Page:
Where Was Jacob Yoho Born in 1775 and When Did He Move to Beaver County
By Donald R. Yoho, Jr.

Note: Donald Yoho Jr. is a retired Airforce Bird Colonel. His military experience can be read on the Yoho's In War Page. He currently lives in Florida and can be contacted at Donald Yoho Email

Most Yoho researchers agree that Jacob Yoho, probable son of John Yoho (born 1746), was born about 1775. This date is calculated from serial census data from 1800 through 1840. The 1775 birth year is the only year that fits completely with all five censuses. However, Jacob’s birthplace is usually given as Beaver County, Pennsylvania. I have not seen, nor have I read, any historical document suggesting that Jacob was actually born in Beaver Co. He certainly lived the majority of his life in North Sewickley Township, Beaver Co and died there as documented in the above referenced censuses and his recorded will, but it is unlikely that he was actually born
there. He may have been born in another area of what was to become Beaver Co, but even that is unlikely as the following discussion points out.

Immediately obvious is the fact that Beaver Co was not formed until 1800. Although sometimes confusing, referencing a location by a future name is not uncommon. So references to being born in 1775 in Beaver Co would, at least, have to mean “born in what would eventually become Beaver Co.” In 1775, the area that would become Beaver Co was sparsely populated by non-Native Americans. According to the Sewickley Valley Historical Society (http://www.sewickleyhistory.org), the Sewickley area, and all of the future Beaver Co land north of the Ohio River (about the northern two-thirds of Beaver Co) were not settled until after the Revolution, and after the lands were purchased from the local Native Americans in 1784 and 1785. Those lands were known as Depreciation Lands, land originally set aside for veterans of the Revolution that had been paid depreciated currency (that is to say they were underpaid) during their service. By the way, John Yoho, the RevolutionaryWar soldier and probable father of Jacob, is not identified in Pennsylvania Archive records as an owner of any Depreciation Lands. These lands were meant for Continental Army veterans, not militiamen. The earliest permanent settlers south of the Ohio River in what would become Beaver Co are documented in the History of Beaver County Pennsylvania and Its Centennial Celebration, written in 1904 by Joseph Bausman. The earliest settlers came to the region in the early 1770’s—no Yohos are found among those few names. Not until the census of 1800 and a list of taxables in 1802 for Sewickley Township (documented in the History of Beaver County, Pennsylvania written in 1888, published by A. Warner & Company) do we see any written documentation for Jacob Yoho, in southwestern Pennsylvania.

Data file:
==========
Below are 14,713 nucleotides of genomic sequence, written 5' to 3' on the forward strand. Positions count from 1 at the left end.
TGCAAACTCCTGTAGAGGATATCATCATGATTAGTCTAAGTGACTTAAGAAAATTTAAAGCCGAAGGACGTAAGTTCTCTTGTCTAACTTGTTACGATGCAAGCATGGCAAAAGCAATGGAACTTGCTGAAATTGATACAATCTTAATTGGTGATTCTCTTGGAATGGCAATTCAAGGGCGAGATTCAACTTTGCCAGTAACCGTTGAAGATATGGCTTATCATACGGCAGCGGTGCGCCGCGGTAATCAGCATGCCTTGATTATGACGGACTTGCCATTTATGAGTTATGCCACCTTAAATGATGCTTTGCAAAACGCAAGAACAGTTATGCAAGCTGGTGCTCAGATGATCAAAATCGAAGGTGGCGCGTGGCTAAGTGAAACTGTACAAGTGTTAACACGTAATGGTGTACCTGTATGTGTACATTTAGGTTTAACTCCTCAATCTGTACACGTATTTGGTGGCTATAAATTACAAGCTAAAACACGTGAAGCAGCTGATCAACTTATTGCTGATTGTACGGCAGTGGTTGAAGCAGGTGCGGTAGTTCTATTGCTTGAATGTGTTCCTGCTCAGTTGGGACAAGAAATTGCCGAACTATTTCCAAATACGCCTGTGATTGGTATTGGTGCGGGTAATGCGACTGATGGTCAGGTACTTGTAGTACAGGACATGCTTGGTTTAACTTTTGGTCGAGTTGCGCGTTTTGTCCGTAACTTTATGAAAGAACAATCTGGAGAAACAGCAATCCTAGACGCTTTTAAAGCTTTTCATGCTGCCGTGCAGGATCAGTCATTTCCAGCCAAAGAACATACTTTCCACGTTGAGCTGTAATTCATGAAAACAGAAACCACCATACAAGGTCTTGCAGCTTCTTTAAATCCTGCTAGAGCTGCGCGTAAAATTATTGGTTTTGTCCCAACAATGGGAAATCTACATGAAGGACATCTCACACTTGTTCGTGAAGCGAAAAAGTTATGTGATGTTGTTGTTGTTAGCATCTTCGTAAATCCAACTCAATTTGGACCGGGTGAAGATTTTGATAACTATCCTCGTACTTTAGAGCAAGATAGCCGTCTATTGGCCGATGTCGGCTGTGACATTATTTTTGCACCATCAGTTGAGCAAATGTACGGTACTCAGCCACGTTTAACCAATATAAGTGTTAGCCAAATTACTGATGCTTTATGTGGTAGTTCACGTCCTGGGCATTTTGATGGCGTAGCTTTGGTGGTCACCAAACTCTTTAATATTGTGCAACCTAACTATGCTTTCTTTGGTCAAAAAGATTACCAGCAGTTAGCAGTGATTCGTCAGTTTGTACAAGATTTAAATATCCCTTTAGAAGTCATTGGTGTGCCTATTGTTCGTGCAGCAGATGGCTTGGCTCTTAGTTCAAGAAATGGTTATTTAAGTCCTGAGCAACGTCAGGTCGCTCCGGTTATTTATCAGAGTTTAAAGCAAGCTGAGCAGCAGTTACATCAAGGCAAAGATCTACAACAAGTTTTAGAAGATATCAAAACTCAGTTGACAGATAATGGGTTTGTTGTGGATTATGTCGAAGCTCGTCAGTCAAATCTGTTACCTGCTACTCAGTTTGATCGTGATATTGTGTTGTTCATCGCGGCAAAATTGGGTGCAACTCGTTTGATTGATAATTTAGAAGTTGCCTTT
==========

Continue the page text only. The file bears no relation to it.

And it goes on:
In a previous paper that I wrote (Yohos Move to “Western Virginia”—or Pennsylvania!) I noted that the Yohos moved to “western Virginia” around 1763 based on Henry Yoho’s war pension request and that John Yoho probably moved there in 1771 after he sold land near Winchester, VA. “Western Virginia” was likely southwest Pennsylvania and more specifically what is now Fayette Co, PA based on Yoho family members taking an oath of allegiance there in 1777. At that time, southwest Pennsylvania, including what would become Fayette Co, PA, was claimed by Virginia—thus it was “western Virginia.” Furthermore, John Yoho and his brother Henry served at Fort Pitt together in the Virginia Militia. When Jacob Yoho was born in 1775, it seems unlikely that John Yoho’s family would have been living in what would become Beaver Co and then move to what would become Fayette Co in 1777. It is more likely that the family already resided in the future Fayette Co at the time Jacob was born in 1775 and continued to reside there until the 1790’s. John Yoho’s sister, Catherine, married George Lemley. Pennsylvania Archive records show that George Lemley purchased land in what would become neighboring Greene Co, PA in 1784. The Archives also show that John’s brother, George Yoho, owned land in Fayette Co in 1794.